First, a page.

More than 9 in 10 businesses unaware carbon tax assistance is available

Energy Action
Monday, 25 June, 2012

Thousands of organisations across Australia are missing out on potential financial aid that could help them combat the impact of the carbon tax, says Energy Action. The start of a new financial year provides an opportunity to review what funding options are available.

Despite millions of dollars of accessible aid, a survey by Energy Action found that:

  • 93% of businesses are unaware or unsure about the government assistance, funding or grants available to them.
  • Nearly three-quarters (71%) of organisations believed that they would not receive sufficient compensation from the government against the carbon cost impact, with a further 19% saying they are unsure if they will.

Now is the perfect opportunity for Australian organisations to look at what grants are available and plan for the coming year.

Edward Hanna, Director of Energy Efficiency & Sustainability at Energy Action, said: “It is surprising to see that so many businesses are worried about the impact that the carbon tax will have on them, but remain unaware of what help is available. Of the businesses surveyed, 70% said that they had begun investing in energy efficiency and sustainability. It is vital they know what help is available to minimise costs.”

Despite the lack of knowledge, there is a strong appetite for information with 84% being interested in energy efficiency and sustainability measures for their business.

What grants are available?

The government has pledged $800m in grants for the manufacturing industry through the Clean Technology Investment Program, a central part of the Clean Energy Future Plan. $200m has been set aside specifically for the Clean Technology and Food and Foundries investment Program. These grants can significantly reduce the cost of investing in energy efficiency and are now more flexible than ever, with a range of investments that enable efficiency savings permitted (including replacing equipment). In order to access these grants, organisations must meet several requirements and undertake a feasibility study to describe the potential project and its savings in detail. Energy Action has advised many organisations on feasibility and evaluated potential savings; and according to the company, it has a 100% success rate for grant application.

Hanna explains: “It is critical for businesses to understand, once approved, funding is guaranteed, even if the government or its policies change. Many organisations are opting to delay applications in search of political certainty. Unfortunately, valuable opportunities to improve their energy efficiency today, while funding is available, are simply passing these organisations by. Once these grants and funding are exhausted, these financial opportunities will no longer exist. Businesses need to be aware these opportunities are time critical.”

What financing options exist?

In addition to the introduction of the carbon tax, many businesses fear increasing energy price rises, with 48% of respondents expecting the impact to be severe on the cost of running their business. As government grants are typically paid in instalments, the worry of high initial outgoings combined with rising energy prices can make organisations reluctant to invest in energy efficiency.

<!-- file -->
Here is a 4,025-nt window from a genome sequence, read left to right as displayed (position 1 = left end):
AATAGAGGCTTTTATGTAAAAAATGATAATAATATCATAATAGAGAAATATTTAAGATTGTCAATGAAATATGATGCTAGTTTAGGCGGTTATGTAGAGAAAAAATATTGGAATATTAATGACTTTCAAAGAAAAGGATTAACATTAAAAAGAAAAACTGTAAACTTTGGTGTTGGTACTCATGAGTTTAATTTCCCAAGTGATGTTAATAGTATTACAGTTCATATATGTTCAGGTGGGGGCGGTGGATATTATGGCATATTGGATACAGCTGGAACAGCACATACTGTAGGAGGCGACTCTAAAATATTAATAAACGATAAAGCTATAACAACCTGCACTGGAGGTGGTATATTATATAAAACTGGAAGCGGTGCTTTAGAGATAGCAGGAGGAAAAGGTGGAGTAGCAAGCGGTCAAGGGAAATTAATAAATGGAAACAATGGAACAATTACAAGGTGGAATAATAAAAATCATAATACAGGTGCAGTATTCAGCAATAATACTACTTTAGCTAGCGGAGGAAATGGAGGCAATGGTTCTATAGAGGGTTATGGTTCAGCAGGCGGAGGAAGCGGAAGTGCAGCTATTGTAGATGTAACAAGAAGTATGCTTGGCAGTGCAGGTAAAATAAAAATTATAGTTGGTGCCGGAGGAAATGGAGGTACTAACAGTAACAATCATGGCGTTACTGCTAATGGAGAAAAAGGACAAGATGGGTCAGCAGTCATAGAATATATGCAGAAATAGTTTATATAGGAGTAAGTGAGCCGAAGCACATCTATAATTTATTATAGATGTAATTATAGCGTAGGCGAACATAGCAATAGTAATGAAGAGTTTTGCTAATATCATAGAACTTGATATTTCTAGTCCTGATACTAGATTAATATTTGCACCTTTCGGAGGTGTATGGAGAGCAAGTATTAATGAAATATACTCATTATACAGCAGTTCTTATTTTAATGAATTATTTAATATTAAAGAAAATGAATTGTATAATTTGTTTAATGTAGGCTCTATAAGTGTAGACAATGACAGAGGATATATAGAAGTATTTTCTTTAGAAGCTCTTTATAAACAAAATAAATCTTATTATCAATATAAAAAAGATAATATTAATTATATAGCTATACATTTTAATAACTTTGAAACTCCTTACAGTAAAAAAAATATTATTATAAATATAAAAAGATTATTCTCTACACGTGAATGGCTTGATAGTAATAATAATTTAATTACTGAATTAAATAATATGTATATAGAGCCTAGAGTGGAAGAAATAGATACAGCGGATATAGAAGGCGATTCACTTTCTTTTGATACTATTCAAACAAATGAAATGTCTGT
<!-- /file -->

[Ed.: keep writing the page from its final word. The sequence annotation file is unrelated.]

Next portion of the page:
One way to overcome this barrier is to look at financing options. Energy Action has been selected as a foundation member in the Low Carbon Australia ‘Energy Smart Finance Program’, enabling it to help customers access low-cost financing to support energy-efficiency projects. This can result in positive cashflow for some organisations, where loan repayments are less than the savings made in the same period. For larger projects where this may not be the case, Energy Action may be able to assist businesses fund some of the shortfall.

Edward Hanna said: “It was encouraging to see that almost a third (29%) of companies think investing in energy efficiency is very important, but cashflow can be a problem. Energy Action understands that even with funding, that pressure can make investing in energy efficiency difficult. Ultimately investing in energy efficiency is a benefit to organisations in the long term.”

Energy Action works with Low Carbon Australia to help organisations upgrade to the latest energy-efficient technologies and manage their cashflow preservation. The journey to energy efficiency often requires a level of sacrifice (ie, sacrificing funds, physical square metres on site, delays in productivity while projects are being implemented, etc) in exchange for lower energy costs and often improved quality, productivity or staff/customer experience. Partnering with an independent energy consultant that understands the application of technology and the future of energy costs can help businesses assess these sacrifices, establishing the best path for the maximum benefit.

Hanna added: “With the continued rising costs of energy bills on businesses across Australia, investing in energy efficiency makes more sense than ever. We are seeing a growing trend in organisations embracing energy efficiency as a process of continuous improvement, rather than a one-off project. The most successful organisations at implementing energy efficiency have made long-term energy management plans and work towards the end goal while monitoring the current situation for any benefits that can be found.”

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